- Books on Prescription is a program where reading materials targeting specific mental health needs are “prescribed” by mental health professionals, who might use resources such as the Bibliotherapy Education Project to find the appropriate books. Most libraries in the United States carry a set of books from the approved list for this purpose, often providing as a book list on their website. The Carnegie Library of Pittsburg is one such library. Their website also lists books for children, which cover topics like adoption, self-esteem, grief, divorce, and more.
- Creative bibliotherapy utilizes imaginative literature—novels, short stories, poetry, plays, and biographies—to improve psychological well-being. Through the incorporation of carefully selected literary works, therapists can often guide people in treatment on a journey of self-discovery. This method is most beneficial when people are able to identify with a character, experience an emotional catharsis as a result of this identification, and then gain insight into their own life experiences. A therapist might use Our Gracie Aunt by Jacqueline Woodson, a story about a brother and sister who live with their aunt due to their mother’s neglect, with a child who has experienced abuse to build interactive discussions and activities around the child’s experience of the story.
Here is a partial list of some of the books I have read during certain times in my life and how they helped:
My Posse Don’t do Homework, Louanne Johnson & Freedom Writers, Erin Gruwell- My first teaching job was hard. After my first day, I went home and cried for two hours straight. I couldn’t quit. I had bills to pay. I desperately wanted to be a teacher and I decided I needed to dig in my heels. These two books, which are both better than the movie, encouraged me to stay.
The Time Traveler’s Wife Audrey Niffenegger- I read this book shortly after the birth of my first child. I was not prepared for the reality of being a new mom. It was nothing like the books I read. I suffered some mild depression and found myself doubting every part of my life including my role as a wife and my relationship as a husband. As I read this, I thought about the love shared between the two main characters. It reminded me of why I married my husband and what he meant to me.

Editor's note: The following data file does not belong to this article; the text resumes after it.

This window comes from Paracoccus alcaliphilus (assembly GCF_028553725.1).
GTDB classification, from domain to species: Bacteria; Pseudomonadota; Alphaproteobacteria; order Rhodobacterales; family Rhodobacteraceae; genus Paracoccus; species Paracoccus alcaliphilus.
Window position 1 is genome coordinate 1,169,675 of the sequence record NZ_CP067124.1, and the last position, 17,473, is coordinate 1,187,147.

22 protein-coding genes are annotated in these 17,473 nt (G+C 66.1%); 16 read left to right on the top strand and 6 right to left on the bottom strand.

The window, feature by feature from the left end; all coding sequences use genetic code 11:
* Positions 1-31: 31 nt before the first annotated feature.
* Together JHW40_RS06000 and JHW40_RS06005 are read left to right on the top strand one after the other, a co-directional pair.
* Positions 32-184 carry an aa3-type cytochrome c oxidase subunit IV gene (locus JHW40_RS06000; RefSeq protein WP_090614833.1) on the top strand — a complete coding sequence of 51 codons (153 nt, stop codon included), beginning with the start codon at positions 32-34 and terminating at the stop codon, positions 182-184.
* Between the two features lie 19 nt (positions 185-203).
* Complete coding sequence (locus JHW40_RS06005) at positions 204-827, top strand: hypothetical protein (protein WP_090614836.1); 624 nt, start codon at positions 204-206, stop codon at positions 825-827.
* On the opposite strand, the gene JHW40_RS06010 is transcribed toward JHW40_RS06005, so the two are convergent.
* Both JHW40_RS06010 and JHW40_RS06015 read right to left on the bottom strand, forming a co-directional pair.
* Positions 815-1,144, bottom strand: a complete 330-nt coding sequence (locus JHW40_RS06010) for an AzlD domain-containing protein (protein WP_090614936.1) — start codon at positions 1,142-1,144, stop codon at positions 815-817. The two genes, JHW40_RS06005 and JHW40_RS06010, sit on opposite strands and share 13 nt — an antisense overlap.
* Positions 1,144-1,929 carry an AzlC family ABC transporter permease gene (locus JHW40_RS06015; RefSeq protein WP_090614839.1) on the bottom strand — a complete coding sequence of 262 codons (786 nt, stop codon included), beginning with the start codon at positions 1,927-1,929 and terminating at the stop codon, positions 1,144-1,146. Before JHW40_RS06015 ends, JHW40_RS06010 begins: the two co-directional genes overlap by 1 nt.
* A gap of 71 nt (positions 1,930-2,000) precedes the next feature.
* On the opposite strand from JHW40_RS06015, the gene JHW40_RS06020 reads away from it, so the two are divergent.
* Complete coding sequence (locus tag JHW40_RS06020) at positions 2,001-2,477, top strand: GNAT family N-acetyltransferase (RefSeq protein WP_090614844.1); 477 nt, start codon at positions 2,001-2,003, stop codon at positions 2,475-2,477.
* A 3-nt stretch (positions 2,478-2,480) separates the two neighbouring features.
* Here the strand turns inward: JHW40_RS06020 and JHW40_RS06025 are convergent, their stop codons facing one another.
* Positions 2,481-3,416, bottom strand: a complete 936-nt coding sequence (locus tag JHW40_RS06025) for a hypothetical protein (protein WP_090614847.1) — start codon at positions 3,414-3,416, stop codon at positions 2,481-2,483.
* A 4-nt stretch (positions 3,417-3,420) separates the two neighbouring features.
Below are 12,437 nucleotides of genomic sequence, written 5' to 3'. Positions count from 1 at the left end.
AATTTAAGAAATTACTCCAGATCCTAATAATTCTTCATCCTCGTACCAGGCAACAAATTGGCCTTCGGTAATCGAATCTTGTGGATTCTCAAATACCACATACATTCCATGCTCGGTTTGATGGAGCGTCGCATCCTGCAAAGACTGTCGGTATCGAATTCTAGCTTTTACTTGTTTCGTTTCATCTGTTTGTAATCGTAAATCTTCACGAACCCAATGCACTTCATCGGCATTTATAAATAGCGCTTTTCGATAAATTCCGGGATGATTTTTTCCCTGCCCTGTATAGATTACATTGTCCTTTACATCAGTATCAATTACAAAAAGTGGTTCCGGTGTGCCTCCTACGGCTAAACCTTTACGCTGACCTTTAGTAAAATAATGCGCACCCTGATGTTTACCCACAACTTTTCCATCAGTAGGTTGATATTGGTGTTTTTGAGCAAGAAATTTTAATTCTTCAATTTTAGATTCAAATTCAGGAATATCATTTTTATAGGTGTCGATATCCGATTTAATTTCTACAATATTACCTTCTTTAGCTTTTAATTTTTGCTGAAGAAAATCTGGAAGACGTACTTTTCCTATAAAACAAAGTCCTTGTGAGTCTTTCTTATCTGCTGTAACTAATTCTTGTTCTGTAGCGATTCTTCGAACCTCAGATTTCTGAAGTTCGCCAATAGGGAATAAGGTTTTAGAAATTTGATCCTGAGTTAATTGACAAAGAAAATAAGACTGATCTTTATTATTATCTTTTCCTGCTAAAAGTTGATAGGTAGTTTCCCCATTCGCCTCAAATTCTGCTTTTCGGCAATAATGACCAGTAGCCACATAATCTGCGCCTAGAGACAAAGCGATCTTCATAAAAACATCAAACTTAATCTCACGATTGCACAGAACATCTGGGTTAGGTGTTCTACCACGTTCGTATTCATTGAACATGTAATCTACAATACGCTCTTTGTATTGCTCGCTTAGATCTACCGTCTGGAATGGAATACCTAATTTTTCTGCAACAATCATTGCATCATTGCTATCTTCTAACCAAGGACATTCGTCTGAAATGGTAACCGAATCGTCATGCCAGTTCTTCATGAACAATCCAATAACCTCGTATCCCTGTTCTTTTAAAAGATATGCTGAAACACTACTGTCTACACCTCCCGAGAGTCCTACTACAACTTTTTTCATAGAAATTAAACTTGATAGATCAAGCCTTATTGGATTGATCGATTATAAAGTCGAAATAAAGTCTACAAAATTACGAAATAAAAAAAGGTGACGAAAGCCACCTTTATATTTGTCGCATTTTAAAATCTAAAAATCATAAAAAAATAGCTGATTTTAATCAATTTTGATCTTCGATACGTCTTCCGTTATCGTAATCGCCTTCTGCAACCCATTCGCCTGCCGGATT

To Kill A Mockingbird Harper Lee- I know many will agree with me that this is a powerful book. I often find myself thinking about Atticus and what he represented. Remembering that this story is told from Scout’s perspective, who was young at the time, it is amazing that he made that much of an impression. This book often shapes how I parent and even how I relate to others on a human level.
The Red Tent Anita Diamant- This book influenced my thinking of myself as a female and the role I play in this universe. I read this while I was pregnant with my second child. We decided early in the pregnancy to have a home birth. This book grounded me to my earthly soul and my connection to the life force we all have.
I need to say that I know books will ever replace the guidance of a trained mental health professional and in many cases, it is important to work with one. Books add to mental health therapies the way sprinkles add flavor to ice cream. Next time you are struggling with a decision or maybe a crazy demon in your head, try reading a book about a character who is experiencing something similar. It might just help.